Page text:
So for a long time I've thought about Ice Fishing as a possibility but usual turn off my interest due to perceived costs of gearing up properly to be able to go. Mostly I could look at the costs of augers, poles, sleds, and all of the other accessories that one might use and see it quickly add up for something that I might not find all that much fun.... Well I guess I had shared my thoughts a few times with my boss at work to the point that he one day said something along the lines of, "you know it doesn't take much more then an auger to go and those are not that much if you don't focus on the top brands"... Well a few weeks later that turned into a comment from my boss along the lines of, "I'd be happy to share the cost of an auger with you"... Then later to, "Hey I bought an auger over the weekend and no you have no more excuses"... Well I guess I didn't. So we made plans to hit up Rockport and give things a try.
I made a couple strike indicator tips to use on our 5'-6' long ultra light poles that were the best options we both had. I simple took my wire I use to make spinners and made a loop about the size of the eye at the end of my poles. Bent it at 90 degrees to act as an eye and then powder painted the eye and the last 2" of the indicator blaze orange. I then used a stick of hot melt glue to make a "clamp" to attach the indicator to the pole. Simply I cut a 3/4" piece and drilled a hole down lengthwise. Then I cut through to this hold down one side again lengthwise so that it could open up like a "C" down the whole length. I then took the end of the wire and pressed it into this modified piece of hot melt glue stick so that it went down the length at the back of the "C". Now I just had to open up the "C" channel in the stick and let it grab and hold around the end of my pole. This was really just a poor mans mockup of a product you can find in the stores... But I made it and it worked well enough for us.
We both found a snow sled we had for our kids to use as our gears transportation. They clearly were not the dream option but they worked well enough for our trial run at ice fishing. I also modified up my fish finder so that I could use it from a small cooler I have that I also use from my small aluminum boat. The big change was how the transducer clamped on so that I could clamp it to the cooler and then let the cooler sit next to an ice hole with the transducer down in the water. This also worked pretty well.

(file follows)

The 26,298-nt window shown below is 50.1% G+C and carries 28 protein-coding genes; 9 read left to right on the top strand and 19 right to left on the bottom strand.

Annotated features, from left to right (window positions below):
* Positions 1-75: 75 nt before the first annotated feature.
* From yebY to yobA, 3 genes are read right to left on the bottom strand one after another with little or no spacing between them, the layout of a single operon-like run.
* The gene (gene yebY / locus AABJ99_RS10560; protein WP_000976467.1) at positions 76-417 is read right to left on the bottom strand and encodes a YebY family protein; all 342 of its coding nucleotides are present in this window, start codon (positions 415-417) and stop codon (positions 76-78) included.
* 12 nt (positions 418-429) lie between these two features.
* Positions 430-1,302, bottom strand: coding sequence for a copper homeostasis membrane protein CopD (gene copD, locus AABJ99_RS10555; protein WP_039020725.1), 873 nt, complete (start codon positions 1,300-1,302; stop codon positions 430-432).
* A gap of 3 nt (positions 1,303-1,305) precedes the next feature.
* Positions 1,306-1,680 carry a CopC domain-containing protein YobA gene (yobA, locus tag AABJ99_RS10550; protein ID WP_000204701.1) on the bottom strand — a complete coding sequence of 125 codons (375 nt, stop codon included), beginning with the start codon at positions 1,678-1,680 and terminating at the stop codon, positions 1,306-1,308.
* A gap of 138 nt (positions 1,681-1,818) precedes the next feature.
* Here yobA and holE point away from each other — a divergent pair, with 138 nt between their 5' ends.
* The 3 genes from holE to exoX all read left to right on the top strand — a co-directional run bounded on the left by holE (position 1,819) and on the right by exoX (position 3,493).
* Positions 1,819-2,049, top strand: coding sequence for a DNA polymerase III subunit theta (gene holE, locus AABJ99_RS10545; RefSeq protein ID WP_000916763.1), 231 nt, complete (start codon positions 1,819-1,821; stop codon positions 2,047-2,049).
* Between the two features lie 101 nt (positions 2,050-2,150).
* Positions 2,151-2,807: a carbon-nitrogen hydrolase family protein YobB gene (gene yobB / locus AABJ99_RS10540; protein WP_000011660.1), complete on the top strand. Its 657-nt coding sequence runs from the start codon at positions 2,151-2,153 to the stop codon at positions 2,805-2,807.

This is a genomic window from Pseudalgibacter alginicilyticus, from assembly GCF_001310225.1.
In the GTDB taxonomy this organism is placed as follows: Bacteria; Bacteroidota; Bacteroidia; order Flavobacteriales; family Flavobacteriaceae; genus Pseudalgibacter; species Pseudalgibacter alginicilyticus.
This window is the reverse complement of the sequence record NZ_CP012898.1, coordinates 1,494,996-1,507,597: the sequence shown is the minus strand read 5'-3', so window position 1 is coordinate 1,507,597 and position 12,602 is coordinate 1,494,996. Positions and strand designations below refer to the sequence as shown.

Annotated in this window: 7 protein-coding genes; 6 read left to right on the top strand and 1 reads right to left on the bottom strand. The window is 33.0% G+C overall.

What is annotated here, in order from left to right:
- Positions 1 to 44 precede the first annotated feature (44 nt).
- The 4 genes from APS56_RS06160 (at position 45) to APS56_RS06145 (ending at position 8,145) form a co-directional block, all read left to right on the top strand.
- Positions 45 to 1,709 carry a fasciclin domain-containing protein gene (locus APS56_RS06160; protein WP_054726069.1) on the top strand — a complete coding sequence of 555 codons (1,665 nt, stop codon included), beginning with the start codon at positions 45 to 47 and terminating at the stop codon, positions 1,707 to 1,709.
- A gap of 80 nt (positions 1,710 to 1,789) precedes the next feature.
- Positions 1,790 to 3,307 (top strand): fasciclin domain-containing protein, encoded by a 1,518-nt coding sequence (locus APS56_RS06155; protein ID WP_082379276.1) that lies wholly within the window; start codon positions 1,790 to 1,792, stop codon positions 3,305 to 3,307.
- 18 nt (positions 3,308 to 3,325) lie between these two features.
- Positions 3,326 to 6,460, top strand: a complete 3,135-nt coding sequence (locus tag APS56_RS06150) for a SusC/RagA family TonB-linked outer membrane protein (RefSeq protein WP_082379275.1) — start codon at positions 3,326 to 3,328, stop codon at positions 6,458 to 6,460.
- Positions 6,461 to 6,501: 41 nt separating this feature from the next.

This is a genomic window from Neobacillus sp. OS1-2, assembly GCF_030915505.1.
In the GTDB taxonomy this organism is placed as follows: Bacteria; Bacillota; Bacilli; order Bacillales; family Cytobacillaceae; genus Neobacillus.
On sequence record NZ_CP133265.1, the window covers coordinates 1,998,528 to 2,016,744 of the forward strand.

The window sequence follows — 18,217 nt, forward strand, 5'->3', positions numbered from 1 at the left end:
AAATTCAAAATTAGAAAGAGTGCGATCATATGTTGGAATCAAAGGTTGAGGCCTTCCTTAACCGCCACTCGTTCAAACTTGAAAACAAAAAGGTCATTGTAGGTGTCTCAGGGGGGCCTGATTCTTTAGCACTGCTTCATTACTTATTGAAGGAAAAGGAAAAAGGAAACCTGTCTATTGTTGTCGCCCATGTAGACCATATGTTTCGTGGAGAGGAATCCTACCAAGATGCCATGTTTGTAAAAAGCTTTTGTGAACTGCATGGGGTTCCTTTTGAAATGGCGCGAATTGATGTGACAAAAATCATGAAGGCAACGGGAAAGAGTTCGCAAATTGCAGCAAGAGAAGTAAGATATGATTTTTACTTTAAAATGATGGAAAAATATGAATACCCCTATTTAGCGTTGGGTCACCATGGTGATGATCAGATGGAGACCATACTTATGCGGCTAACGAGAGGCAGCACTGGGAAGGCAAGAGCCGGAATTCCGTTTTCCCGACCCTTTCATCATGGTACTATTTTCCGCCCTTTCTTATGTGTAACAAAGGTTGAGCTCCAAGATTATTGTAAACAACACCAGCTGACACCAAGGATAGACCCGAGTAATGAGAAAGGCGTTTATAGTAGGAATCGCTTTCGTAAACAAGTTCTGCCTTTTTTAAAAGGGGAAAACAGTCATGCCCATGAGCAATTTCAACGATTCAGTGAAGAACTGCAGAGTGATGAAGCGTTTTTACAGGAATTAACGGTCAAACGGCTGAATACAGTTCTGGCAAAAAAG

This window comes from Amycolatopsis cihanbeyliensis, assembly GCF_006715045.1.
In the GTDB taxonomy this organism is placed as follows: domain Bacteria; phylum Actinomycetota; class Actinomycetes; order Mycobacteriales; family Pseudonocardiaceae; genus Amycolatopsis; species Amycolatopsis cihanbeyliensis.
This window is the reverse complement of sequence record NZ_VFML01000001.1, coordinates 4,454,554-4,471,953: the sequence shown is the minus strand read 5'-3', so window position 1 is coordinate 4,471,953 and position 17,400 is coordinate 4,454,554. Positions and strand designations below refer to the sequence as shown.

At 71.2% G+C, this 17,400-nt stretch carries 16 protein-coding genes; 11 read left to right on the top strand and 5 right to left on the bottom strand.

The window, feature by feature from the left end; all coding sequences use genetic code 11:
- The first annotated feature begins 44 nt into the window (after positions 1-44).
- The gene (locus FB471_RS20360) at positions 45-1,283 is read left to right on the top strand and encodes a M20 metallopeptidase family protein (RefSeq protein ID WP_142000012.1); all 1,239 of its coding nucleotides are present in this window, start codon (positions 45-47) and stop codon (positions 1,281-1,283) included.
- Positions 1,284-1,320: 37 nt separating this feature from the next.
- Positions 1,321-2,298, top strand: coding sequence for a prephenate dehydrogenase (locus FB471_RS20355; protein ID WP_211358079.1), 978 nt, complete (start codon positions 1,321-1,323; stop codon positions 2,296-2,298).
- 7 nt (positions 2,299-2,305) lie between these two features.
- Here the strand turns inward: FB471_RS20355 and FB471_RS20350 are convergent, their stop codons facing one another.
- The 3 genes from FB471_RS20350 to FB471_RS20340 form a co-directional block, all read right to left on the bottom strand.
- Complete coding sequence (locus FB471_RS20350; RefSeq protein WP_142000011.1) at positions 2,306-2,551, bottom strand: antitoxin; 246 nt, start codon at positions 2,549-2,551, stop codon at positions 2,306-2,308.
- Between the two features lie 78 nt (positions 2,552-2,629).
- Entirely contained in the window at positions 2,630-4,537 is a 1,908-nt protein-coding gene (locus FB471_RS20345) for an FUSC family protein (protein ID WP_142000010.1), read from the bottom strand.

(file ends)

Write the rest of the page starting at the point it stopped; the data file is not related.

So the way things worked out we didn't try to be there too early so that we would not have to deal with things being overly cool as well as we had seen reports that the morning bite might be later in the morning. I think we got to the lake just before 11am and had picked and made our way down to the water by about 11:30am. Reports had said that fish were in about 20' of water and we questioned if that meant the water was only 20' deep or if regardless of depth of the water the fish were only 20' down... So we simply took inventory of the existing holes in the ice where other anglers had been in the days before. We picked on far enough from a few other anglers on the ice but close enough that we could watch what others were doing and see if we could not learn a bit.
The fish finder marked fish every so often as they moved through under us and we started to have a few light hits. The home made indicators proved very useful for seeing those light bites. However we were both newbs when it came to being prepared to be on the mark to set the hook and we missed a good number of opportunities. We ended up moving around a few more times getting closer to the shore and continued to see fish move through and a few light strikes here and there. I managed one fair rainbow onto the hard deck to take home cleaning the smell of skunk from at least myself... ;)
I think we headed off the water sometime before 3pm. The edges where clearly softer then when we had come out in the morning and the value of waterproof boots and a bit of a jump helped get out without too much trouble. The sleds proved to be less optimal for the trip back up the hill to the vehicle as we both had a spill or two on the way up but we made it regardless. Either better sleds or a better tie down setup is needed to keep things on the sled. Here are a few pics of the trip:
In the end I'm very interested in doing this again and owe that to Guy for being bold enough to just buy the auger and leave me with little/no reason not to give it a try. I've already picked up some closeout poles from Cabela's to use next year. That was mostly because in the end the most annoying thing was using to long of a pole over the ice holes. Well second to that would be needing better pole holders then just trying to prop your poles over your sled and above the ice hole. So I figure I'm ready to see how this might pan out over time.